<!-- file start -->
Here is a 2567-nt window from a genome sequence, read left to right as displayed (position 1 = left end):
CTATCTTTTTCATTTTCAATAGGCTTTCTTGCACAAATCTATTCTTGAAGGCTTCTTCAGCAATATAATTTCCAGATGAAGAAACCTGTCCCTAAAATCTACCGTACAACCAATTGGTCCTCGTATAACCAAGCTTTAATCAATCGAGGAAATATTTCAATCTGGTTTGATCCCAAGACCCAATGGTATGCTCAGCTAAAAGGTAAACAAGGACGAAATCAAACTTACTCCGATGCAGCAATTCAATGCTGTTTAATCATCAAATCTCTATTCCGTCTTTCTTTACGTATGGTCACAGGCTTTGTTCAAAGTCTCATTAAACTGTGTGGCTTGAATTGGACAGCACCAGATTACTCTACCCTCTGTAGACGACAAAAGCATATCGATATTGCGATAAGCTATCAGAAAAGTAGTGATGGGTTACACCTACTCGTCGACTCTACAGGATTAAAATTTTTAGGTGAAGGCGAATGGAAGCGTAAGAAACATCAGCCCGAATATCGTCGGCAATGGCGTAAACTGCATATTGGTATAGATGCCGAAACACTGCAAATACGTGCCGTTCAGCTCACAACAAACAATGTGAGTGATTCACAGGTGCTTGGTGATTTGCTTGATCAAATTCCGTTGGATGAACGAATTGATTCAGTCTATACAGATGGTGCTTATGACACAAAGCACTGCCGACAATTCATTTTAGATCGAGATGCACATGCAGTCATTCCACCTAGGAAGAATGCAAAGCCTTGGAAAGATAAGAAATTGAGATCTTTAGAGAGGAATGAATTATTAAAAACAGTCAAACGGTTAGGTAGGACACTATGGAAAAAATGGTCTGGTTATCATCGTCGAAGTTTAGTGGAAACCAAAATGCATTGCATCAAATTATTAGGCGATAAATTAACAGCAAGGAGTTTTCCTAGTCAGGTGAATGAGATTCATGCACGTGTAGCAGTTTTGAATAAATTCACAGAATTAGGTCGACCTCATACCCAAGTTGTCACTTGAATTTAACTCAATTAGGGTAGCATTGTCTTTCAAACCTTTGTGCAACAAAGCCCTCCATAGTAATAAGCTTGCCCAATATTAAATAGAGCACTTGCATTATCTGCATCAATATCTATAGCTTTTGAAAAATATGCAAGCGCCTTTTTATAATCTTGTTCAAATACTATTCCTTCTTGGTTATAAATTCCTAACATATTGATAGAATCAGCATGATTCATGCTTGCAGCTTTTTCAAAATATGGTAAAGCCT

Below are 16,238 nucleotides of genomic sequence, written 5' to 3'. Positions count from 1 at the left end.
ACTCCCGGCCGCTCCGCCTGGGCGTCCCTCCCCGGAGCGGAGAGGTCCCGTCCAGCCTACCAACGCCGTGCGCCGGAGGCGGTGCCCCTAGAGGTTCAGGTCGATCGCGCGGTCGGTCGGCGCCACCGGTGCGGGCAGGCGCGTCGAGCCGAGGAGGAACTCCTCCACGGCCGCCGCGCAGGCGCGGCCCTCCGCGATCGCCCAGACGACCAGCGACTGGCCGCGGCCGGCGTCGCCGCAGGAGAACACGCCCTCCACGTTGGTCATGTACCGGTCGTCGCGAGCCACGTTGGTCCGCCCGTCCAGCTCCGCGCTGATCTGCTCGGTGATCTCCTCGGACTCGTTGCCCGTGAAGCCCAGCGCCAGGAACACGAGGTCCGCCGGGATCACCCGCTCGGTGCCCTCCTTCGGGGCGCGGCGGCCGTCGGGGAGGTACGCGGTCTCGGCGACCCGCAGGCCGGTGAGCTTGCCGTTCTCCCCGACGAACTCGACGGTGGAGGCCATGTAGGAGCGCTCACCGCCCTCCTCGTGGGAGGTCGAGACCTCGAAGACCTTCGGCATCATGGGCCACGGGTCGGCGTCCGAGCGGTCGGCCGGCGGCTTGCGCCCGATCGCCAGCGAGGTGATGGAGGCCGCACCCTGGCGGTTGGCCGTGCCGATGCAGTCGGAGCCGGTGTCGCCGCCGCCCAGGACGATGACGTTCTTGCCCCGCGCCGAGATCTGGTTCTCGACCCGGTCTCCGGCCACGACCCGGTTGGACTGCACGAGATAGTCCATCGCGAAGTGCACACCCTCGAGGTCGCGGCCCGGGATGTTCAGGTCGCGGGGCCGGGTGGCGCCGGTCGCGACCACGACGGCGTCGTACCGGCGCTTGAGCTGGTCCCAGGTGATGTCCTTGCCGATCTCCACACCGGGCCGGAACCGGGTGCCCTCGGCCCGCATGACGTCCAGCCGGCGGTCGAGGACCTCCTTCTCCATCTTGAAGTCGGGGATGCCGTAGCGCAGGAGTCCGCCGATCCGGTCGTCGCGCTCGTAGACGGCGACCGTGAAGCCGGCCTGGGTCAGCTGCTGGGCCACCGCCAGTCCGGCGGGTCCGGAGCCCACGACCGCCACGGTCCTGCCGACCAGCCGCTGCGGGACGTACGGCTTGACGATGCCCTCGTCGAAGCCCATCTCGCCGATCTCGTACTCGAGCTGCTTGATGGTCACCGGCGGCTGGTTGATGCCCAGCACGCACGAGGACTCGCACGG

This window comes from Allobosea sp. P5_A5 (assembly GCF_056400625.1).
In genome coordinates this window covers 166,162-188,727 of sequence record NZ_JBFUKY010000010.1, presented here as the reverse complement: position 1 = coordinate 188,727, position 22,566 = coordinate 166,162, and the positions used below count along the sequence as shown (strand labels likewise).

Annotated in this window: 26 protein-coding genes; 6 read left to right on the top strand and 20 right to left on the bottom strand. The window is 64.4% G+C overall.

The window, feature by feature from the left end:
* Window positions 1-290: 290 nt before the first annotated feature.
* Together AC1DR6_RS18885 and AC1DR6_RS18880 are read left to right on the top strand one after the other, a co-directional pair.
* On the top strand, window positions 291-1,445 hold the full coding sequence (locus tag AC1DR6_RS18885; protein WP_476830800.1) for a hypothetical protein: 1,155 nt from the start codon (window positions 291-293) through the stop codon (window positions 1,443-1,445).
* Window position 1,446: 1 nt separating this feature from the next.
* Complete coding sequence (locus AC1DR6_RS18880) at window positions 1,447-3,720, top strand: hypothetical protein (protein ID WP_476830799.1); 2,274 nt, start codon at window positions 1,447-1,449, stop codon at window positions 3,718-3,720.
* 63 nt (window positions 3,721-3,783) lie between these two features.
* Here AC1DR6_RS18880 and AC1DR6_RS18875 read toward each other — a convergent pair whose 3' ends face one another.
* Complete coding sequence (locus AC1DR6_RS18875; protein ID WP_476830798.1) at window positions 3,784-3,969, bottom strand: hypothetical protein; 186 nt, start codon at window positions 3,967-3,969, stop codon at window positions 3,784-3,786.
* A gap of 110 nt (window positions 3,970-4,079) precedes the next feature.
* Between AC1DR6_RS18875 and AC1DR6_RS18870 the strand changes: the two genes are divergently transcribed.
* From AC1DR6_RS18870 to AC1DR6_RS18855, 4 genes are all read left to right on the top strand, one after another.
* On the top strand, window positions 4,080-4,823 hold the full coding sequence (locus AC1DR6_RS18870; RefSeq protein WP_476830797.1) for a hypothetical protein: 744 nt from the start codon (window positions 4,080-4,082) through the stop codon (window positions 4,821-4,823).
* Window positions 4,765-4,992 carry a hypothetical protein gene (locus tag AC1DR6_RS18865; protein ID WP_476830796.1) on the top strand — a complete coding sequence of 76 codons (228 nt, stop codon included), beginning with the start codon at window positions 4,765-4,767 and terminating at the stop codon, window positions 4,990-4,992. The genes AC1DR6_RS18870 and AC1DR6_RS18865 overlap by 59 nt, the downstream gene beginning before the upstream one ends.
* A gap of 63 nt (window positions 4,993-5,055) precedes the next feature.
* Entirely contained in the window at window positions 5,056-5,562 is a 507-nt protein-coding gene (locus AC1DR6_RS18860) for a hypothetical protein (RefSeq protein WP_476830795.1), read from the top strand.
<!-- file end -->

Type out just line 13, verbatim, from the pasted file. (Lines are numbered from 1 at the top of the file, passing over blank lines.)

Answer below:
* Complete coding sequence (locus AC1DR6_RS18880) at window positions 1,447-3,720, top strand: hypothetical protein (protein ID WP_476830799.1); 2,274 nt, start codon at window positions 1,447-1,449, stop codon at window positions 3,718-3,720.